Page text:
Bulimia is a kind of eating disorder that can cause extremely weight gain. Typically, people with bulimia are characterized by the unusual habit of excessively eating big meals (large amount of food) in a short time ‘binge’.
And for anorexia, it is the opposite of bulimia. Typically, people with this kind of eating disorder have an excessively fear of weight gain, and they are also obsessed by having excessively thin body. That’s why they often severely (abnormally) limit /restrict the amount of food that they eat.
For women with regular period, it is much easier for them to estimate their ovulation days and the days of when the bleeding of the end of their menstruation cycle will occur.
On the other hand, if your period is irregular, there is higher possibility to get miscalculation. In other words, sometimes your cycle is believed to be late (delayed) when in all actuality you get simply miscalculated.
As well we know that stress can generate a lot of problems, such as increased blood pressure. In women, it also can affect their menstruation period. Women with uncontrollable stress are not only at risk of having late period but also will be more difficult to conceive.
If you are now also planning for pregnancy, it is important to control your stress. Stress and anxiety can affect your ovulation process. Both can reduce the production of GnRH hormone (another kind of hormone that is also important regulate your ovulation & menstruation).
In addition, some studies also found that elevated emotional stress can affect the way of hypothalamus to work. Hypothalamus is one of crucial parts of the brain. Experts believe that it has important function to trigger and regulate the women menstruation cycle.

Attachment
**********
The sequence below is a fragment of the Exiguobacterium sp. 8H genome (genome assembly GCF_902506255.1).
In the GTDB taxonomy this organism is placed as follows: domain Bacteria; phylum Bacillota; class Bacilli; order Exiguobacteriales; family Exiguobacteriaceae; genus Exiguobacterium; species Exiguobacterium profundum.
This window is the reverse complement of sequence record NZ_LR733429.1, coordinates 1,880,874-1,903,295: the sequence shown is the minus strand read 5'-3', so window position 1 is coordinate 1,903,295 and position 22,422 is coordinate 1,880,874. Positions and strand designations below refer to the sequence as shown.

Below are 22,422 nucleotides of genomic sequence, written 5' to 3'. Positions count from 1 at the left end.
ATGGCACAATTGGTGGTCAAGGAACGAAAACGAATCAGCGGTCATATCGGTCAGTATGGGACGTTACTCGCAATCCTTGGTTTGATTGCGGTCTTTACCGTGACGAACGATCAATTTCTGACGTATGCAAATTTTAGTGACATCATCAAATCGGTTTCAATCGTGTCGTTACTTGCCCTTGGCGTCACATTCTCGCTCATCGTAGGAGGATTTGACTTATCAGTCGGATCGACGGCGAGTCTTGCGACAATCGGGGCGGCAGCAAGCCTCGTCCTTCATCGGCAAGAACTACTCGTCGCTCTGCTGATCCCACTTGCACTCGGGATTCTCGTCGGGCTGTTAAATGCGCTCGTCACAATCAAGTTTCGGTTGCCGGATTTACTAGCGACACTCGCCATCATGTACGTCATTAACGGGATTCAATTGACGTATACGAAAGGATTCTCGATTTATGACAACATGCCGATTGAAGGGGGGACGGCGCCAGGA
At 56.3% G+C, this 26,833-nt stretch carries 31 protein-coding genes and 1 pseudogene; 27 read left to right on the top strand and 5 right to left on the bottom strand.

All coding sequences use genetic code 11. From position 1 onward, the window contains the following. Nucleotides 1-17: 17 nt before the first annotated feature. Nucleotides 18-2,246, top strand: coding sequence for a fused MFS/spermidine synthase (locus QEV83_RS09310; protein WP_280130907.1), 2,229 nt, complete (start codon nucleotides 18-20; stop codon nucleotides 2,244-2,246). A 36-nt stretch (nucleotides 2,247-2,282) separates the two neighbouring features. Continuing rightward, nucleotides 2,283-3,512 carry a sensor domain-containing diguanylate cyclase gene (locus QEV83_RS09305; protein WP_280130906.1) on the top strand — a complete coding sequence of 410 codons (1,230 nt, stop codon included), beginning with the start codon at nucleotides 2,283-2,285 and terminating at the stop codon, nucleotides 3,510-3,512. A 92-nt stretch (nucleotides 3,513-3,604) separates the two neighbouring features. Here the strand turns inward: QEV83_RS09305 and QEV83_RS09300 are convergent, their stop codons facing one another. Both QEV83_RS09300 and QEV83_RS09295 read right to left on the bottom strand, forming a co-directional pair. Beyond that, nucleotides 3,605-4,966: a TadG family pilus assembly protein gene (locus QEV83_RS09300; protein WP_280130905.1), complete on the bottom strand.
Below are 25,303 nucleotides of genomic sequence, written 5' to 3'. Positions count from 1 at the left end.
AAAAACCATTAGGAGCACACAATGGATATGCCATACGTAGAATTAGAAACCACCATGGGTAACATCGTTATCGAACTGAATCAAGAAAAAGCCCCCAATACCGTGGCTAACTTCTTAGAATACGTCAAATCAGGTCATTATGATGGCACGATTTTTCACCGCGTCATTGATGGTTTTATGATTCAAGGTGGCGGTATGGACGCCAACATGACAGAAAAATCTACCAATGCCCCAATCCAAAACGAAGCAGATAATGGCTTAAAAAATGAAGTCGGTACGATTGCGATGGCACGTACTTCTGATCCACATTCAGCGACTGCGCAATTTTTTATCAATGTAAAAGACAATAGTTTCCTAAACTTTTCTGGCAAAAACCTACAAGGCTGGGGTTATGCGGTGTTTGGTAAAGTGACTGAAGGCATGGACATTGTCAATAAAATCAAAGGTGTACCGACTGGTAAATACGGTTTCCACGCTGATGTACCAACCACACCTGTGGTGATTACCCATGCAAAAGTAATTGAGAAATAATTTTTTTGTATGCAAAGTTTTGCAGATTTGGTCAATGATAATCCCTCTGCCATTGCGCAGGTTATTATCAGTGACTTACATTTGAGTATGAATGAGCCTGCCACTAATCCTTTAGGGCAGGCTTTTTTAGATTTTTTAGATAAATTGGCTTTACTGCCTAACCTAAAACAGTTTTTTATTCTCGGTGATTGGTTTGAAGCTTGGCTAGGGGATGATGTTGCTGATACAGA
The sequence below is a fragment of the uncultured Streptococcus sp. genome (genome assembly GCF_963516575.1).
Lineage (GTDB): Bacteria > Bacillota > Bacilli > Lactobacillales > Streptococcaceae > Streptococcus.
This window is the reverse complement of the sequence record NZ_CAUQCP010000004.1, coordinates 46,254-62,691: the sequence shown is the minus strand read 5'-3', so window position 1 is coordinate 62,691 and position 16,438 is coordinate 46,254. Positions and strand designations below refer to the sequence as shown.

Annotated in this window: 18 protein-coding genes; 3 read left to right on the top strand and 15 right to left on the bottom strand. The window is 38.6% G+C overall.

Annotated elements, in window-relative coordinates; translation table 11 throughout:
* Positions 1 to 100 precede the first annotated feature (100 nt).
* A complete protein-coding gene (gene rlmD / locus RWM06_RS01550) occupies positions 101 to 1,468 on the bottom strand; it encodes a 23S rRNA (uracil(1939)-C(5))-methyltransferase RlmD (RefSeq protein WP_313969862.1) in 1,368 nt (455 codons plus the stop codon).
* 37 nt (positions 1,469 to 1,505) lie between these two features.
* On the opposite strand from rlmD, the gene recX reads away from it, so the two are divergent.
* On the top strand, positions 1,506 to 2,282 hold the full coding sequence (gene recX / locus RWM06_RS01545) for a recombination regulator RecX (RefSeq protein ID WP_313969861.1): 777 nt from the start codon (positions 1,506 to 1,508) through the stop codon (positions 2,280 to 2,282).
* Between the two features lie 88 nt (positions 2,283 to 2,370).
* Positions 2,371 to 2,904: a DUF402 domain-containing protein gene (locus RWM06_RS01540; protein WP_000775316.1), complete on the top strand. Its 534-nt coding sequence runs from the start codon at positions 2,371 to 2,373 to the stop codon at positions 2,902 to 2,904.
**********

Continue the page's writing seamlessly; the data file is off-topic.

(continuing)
Late period also can be triggered by illness or even short /sudden illness. For this case, you should not worry because it is typically only temporary – your normal period usually will resume after your illness goes away.
We all agree that regular exercise is good for the overall health. But for vigorous exercise, sometimes it can lead to late period. Athletes who need to take more intensive training often have missed period.
Furthermore, changes in schedule of your work also can affect your menstruation. This is particularly true if you have this change from days to nights (or vice versa) at work.
Certain medicines (such as birth control pills, oral corticosteroids, certain antidepressants, and chemotherapy drugs) can affect the cycles of your menstruation. Read also the previous post about delayed period on birth control, in here!
Moreover, if you are trying a new medication – this may also cause a delayed menstruation. Before taking a new medication and changing your medications, make sure you consult first with your doctor (particularly for the side effects).
As the name suggests, perimenopause is the phase of transition between the phase of non-menopause (reproductive age) and menopause (non-reproductive age). In perimenopause, women begin to notice some early signs of menopause, one of them is late period.